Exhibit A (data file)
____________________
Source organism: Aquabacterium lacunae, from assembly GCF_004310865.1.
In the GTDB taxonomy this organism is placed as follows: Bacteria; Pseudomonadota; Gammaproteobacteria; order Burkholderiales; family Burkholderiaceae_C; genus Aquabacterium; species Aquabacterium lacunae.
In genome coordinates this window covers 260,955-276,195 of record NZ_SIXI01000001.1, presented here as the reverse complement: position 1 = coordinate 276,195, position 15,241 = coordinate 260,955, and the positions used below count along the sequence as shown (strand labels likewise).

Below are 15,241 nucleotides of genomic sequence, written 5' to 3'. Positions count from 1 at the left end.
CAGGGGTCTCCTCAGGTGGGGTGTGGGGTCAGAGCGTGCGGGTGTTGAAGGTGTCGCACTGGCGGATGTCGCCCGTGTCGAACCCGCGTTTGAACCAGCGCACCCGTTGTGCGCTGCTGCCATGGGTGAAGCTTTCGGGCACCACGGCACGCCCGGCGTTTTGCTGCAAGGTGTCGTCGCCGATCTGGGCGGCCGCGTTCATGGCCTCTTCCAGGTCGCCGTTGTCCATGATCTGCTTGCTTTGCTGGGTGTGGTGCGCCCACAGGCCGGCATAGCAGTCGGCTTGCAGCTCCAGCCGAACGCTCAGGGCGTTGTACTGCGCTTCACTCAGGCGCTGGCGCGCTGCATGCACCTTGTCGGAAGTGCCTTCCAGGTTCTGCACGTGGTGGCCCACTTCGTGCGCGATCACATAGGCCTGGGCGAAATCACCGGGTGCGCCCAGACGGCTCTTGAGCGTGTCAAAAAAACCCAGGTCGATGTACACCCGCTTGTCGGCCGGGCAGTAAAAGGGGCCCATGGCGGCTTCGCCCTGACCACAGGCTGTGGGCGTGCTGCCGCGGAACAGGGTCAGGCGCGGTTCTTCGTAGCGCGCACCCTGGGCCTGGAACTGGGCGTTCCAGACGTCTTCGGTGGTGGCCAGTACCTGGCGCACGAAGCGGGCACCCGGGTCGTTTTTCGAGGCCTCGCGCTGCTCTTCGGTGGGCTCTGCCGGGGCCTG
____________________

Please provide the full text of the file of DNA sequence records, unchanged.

Source organism: Aquabacterium lacunae, from assembly GCF_004310865.1.
In the GTDB taxonomy this organism is placed as follows: Bacteria; Pseudomonadota; Gammaproteobacteria; order Burkholderiales; family Burkholderiaceae_C; genus Aquabacterium; species Aquabacterium lacunae.
In genome coordinates this window covers 260,955-276,195 of record NZ_SIXI01000001.1, presented here as the reverse complement: position 1 = coordinate 276,195, position 15,241 = coordinate 260,955, and the positions used below count along the sequence as shown (strand labels likewise).

Below are 15,241 nucleotides of genomic sequence, written 5' to 3'. Positions count from 1 at the left end.
CAGGGGTCTCCTCAGGTGGGGTGTGGGGTCAGAGCGTGCGGGTGTTGAAGGTGTCGCACTGGCGGATGTCGCCCGTGTCGAACCCGCGTTTGAACCAGCGCACCCGTTGTGCGCTGCTGCCATGGGTGAAGCTTTCGGGCACCACGGCACGCCCGGCGTTTTGCTGCAAGGTGTCGTCGCCGATCTGGGCGGCCGCGTTCATGGCCTCTTCCAGGTCGCCGTTGTCCATGATCTGCTTGCTTTGCTGGGTGTGGTGCGCCCACAGGCCGGCATAGCAGTCGGCTTGCAGCTCCAGCCGAACGCTCAGGGCGTTGTACTGCGCTTCACTCAGGCGCTGGCGCGCTGCATGCACCTTGTCGGAAGTGCCTTCCAGGTTCTGCACGTGGTGGCCCACTTCGTGCGCGATCACATAGGCCTGGGCGAAATCACCGGGTGCGCCCAGACGGCTCTTGAGCGTGTCAAAAAAACCCAGGTCGATGTACACCCGCTTGTCGGCCGGGCAGTAAAAGGGGCCCATGGCGGCTTCGCCCTGACCACAGGCTGTGGGCGTGCTGCCGCGGAACAGGGTCAGGCGCGGTTCTTCGTAGCGCGCACCCTGGGCCTGGAACTGGGCGTTCCAGACGTCTTCGGTGGTGGCCAGTACCTGGCGCACGAAGCGGGCACCCGGGTCGTTTTTCGAGGCCTCGCGCTGCTCTTCGGTGGGCTCTGCCGGGGCCTG